The news that flashed around the world at great speed came to my knowledge just as I was returning from lunch today. US President Obama of course used this as a platform for American truimphalism and mentioned phrases to do with moving forwards to the task ahead. It was all incredibly typical.
What I was not expecting was reports coming in via the BBC World Service, being relayed via Twitter and Farcebook (sic) and even across forums which I visit of rejoicing and almost jubilation at the death of Osama Bin Laden and yet somehow this didn't seem to sit right with me.
Four days ago with the wedding of Prince William and Princess Kate, we were treated to scenes of great pomp and circumstance and quite rightly so, as this was after all the wedding of the future King of the United Kingdom and the other Commonwealth Realms. This however was met with a degree of apathy as well as celebration in both the UK and Australia.
To me this represents some sort of contrast. On one hand we have people who are celebrating an event which is supposed to be a time for celebration being met with apathy, yet on the other we have the killing of a man (albeit one who was a scoundrel and really quite horrible) being met with a great deal of celebration. To be sure I think that the world is probably a marginally safer place for his passing, but to rejoice at someone's death?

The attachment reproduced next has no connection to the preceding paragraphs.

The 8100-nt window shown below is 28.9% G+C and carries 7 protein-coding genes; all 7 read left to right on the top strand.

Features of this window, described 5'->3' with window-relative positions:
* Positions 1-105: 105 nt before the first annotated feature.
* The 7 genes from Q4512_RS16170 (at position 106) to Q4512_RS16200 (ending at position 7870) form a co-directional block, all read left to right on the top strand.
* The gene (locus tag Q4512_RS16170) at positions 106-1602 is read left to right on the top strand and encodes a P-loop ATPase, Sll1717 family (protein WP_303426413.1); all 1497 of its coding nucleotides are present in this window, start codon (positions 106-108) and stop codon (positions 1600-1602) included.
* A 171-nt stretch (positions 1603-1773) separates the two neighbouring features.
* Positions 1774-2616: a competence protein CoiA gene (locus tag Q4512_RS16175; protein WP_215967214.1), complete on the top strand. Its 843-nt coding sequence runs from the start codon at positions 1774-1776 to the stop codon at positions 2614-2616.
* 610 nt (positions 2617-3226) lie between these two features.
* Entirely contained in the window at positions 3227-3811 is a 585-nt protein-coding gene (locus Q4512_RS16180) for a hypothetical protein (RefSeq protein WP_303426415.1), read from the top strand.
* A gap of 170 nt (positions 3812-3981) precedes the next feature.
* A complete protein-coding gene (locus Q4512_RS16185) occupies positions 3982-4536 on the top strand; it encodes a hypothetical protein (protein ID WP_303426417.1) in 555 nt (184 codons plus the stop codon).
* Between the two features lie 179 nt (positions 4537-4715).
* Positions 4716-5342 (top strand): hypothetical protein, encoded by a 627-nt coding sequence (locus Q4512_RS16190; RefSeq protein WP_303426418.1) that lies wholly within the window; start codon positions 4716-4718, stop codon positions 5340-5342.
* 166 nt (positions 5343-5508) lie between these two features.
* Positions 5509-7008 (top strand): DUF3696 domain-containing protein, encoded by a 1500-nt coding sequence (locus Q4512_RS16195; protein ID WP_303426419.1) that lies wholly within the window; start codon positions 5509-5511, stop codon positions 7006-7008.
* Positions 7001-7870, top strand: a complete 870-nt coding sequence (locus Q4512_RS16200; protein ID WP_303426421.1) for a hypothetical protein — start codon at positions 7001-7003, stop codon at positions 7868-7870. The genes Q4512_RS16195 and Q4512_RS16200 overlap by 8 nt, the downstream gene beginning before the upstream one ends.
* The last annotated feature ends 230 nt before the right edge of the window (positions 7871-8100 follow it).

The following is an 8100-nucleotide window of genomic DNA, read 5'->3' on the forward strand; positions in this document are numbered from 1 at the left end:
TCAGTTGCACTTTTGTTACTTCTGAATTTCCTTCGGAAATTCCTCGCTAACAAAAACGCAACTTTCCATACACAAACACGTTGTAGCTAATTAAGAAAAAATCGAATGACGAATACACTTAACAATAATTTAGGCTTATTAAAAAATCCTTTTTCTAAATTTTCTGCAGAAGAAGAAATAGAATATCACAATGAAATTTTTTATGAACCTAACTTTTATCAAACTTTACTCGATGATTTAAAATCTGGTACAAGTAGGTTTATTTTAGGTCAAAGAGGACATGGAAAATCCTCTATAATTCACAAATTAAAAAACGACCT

If this is perhaps seated in the motives of revenge, then perhaps a review of the facts is in order.
About 3000 people died all up in the terrorist attacks on Sep 11, 2011. It is estimated that in the ten years since, between 34,000-38,000 Taliban & insurgents have been killed with a further 14,000-30,000 civilians who have also perished. If revenge seeks a blood payment under the laws of exact retribution, then surely that payment has been forcibly taken from anywhere between sixteen and twenty-two times over. Does that require rejoicing over the fact that the deal is decided unfair?
The more I think about this, I increasingly uneasy about rejoicing over the death of this man. We've seen ten years of bloody and stupid conflict; involving people who really should not have had any part in this at all. I think that the best thing that could happen at this point is that the desert flowers should forth their tender shoots of hope, the oaks should grow gracefully and the earth should remember him not, but to start rejoicing is a nasty nasty response considering the price which has been paid.